Keeping our families and homes safe is essential in this uncertain world we live in. I often find myself double checking my deadbolt, alarm, and lights before I leave home. Yes, I am one of those paranoid home owners that put the alarm stickers on every window, and of course, I make sure no newspapers are piling up in my driveway. As a conscientious homeowner, these physical security protocols have been ingrained in me but what about non-physical measures? In the Internet of Things, hackers are the new breed of cat burglars.
Do you leave you front door wide open?
A new cyberthreat is looming that is tantamount to leaving your front door open and that is IoT (Internet of Things). According to Gartner, IoT is exploding with estimates of 26 billion connected devices by 2020. Every appliance and technology manufacturer is scrambling to launch IoT devices that can seamlessly connect to the internet. Witness Samsung’s smart fridge at this year’s CES which includes a 21.5″ touchscreen on the front door if you need any further evidence. Think about the average home and the number of potential devices that can be connected to the internet; TV, cable box, dishwasher, refrigerator, clothes dryer, toaster, garage opener, security system, thermostat, smart locks, etc. All of these new devices are being built with provisions to connect to the internet so they each have their own IP address and thus are each targets for a hacker. All of these gadgets provide another level of control that is extremely convenient, but also give access to cybercriminals putting them inside our homes through our IoT devices. Last year, Forbes reported on potential entry point for hackers by way of the popular Nest thermostats. To date, there have been no reported incidents but IoT devices and breaches are all so new that it is only a matter of time before many products will be hacked.
What can hackers do if they get into our IoT devices?
When a hacker gets a piece of our personal information they have a better chance of compromising our identity. It is not the smart refrigerator connected to the internet that a cyberthief cares about, it is the backdoor in the IoT refrigerator that is connected to your home network. Once in your network, hackers have access to your personal computer where you do your banking, stock trading and many other private transactions. Access to your network also means malware can be easily planted on your computer allowing cyberthieves even more unfettered access to your data. This can even lead to extortion via ransomware. If someone demanded payment and I didn’t comply and suddenly my garage door opens and closes all night or my home alarm triggers in the middle of the night, it would get my attention.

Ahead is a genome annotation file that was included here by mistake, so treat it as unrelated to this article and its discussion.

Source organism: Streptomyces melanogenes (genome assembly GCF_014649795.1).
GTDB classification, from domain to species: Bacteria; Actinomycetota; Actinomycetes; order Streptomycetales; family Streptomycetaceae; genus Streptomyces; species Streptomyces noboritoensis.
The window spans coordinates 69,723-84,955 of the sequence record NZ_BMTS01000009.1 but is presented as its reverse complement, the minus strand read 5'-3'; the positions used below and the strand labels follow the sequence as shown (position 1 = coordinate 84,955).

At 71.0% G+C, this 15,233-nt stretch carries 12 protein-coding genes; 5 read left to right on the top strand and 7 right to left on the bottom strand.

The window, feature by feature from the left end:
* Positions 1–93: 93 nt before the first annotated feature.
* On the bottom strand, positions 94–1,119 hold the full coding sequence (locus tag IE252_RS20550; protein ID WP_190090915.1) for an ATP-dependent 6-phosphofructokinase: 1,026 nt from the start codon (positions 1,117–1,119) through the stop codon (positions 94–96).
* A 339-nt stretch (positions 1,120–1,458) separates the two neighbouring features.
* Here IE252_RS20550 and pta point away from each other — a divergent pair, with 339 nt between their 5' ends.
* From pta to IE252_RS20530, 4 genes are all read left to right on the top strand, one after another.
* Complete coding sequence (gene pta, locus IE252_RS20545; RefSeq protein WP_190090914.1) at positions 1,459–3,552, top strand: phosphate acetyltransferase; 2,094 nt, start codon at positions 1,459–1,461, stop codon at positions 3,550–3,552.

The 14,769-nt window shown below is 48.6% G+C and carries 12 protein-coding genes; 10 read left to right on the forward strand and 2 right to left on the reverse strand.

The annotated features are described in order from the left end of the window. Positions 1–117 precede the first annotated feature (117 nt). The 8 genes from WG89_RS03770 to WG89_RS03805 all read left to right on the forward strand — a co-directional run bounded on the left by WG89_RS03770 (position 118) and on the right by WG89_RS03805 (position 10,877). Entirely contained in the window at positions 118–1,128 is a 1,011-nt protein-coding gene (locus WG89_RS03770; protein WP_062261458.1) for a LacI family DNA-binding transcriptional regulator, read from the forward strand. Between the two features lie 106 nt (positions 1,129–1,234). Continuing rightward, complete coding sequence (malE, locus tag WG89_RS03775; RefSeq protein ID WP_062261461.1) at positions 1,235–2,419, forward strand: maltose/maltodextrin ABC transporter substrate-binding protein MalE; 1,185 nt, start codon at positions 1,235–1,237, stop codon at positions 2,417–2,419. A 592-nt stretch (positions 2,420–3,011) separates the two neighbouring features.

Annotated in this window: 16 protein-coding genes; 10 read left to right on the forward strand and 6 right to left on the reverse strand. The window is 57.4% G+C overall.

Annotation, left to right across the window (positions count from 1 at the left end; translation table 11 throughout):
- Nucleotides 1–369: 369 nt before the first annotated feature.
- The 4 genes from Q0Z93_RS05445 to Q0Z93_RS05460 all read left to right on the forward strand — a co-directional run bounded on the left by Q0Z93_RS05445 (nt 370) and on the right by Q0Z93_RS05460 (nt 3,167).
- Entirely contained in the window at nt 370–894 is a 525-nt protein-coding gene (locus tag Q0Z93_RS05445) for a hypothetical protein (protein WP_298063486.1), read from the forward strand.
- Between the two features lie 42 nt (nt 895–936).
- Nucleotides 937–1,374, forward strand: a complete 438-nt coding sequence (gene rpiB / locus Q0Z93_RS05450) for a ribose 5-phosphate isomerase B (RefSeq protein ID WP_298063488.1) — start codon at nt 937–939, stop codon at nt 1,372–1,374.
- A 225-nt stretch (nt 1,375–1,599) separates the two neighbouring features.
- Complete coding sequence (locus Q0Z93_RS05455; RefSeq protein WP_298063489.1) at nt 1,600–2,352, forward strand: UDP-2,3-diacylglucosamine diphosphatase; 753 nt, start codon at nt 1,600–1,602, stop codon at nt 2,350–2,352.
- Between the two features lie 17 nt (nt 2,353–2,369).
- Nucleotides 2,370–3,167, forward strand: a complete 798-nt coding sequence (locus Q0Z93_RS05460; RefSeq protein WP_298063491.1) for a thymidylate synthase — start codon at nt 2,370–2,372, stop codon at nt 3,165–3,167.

Are IoT devices vunerable to hacks?
Part of the challenge in securing IoT devices is that they store personal data. Some IoT wearable devices such as the popular Fitbit are frequently worn between home and office so they connect directly to their company network upon arrival. This would theoretically allow attackers to target companies by first injecting unauthorized code into the user’s wearable device at their home which would soon be introduced into their workplace. Security concerns like these prick up the ears of Andrew Hay, director of OpenDNS Security Labs who writes,
“Early adopters sanctioning IoT use are likely considered fringe cases at this time. Underprepared companies will find they are unable to prevent the tech-savvy employee from bringing their latest toy into the office and connecting it to the network.” Read full piece by Stephen Lynch here.
Experts agree that as IoT adoption grows, there needs to be a set of standards that companies adhere to such as IPv6, but even more importantly, that IoT device providers test for security vulnerabilities before releasing products to market. There is no simple solution to securing IoT but security must be effective for IoT to ultimately achieve success and mass adoption in homes. If IoT devices are truly built with a security-focused approach, they would limit the amount of data being collected and encrypt that data to minimize risks. Fundamentally the internet is NOT secure so we cannot expect IoT devices to ever be 100% secure either. Until there is a security standard, each device maker or individual must choose the type and number of locks they wish to put on their IoT devices’ front and backdoors. Anything less is akin to leaving the front door wide open.
This post is sponsored by HPE’s Business Value Exchange
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